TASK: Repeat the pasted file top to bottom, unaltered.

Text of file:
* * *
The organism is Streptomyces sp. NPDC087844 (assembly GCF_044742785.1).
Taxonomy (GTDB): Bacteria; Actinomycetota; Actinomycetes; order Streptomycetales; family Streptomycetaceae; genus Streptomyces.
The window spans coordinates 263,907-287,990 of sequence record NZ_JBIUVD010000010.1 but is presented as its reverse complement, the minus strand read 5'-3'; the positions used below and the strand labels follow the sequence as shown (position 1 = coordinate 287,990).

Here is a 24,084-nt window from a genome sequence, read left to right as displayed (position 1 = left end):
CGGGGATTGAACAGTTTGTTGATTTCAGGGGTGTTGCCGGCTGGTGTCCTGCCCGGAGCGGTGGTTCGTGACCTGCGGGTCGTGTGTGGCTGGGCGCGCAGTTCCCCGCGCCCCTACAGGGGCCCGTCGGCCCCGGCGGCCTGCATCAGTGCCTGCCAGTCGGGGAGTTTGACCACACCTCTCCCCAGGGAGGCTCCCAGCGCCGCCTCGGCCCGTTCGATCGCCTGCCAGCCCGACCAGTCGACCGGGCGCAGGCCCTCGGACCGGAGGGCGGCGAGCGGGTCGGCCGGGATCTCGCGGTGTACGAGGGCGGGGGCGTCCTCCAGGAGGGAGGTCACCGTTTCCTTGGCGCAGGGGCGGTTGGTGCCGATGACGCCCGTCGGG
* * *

The organism is Streptomyces sp. NPDC087844 (assembly GCF_044742785.1).
Taxonomy (GTDB): Bacteria; Actinomycetota; Actinomycetes; order Streptomycetales; family Streptomycetaceae; genus Streptomyces.
The window spans coordinates 263,907-287,990 of sequence record NZ_JBIUVD010000010.1 but is presented as its reverse complement, the minus strand read 5'-3'; the positions used below and the strand labels follow the sequence as shown (position 1 = coordinate 287,990).

Here is a 24,084-nt window from a genome sequence, read left to right as displayed (position 1 = left end):
CGGGGATTGAACAGTTTGTTGATTTCAGGGGTGTTGCCGGCTGGTGTCCTGCCCGGAGCGGTGGTTCGTGACCTGCGGGTCGTGTGTGGCTGGGCGCGCAGTTCCCCGCGCCCCTACAGGGGCCCGTCGGCCCCGGCGGCCTGCATCAGTGCCTGCCAGTCGGGGAGTTTGACCACACCTCTCCCCAGGGAGGCTCCCAGCGCCGCCTCGGCCCGTTCGATCGCCTGCCAGCCCGACCAGTCGACCGGGCGCAGGCCCTCGGACCGGAGGGCGGCGAGCGGGTCGGCCGGGATCTCGCGGTGTACGAGGGCGGGGGCGTCCTCCAGGAGGGAGGTCACCGTTTCCTTGGCGCAGGGGCGGTTGGTGCCGATGACGCCCGTCGGG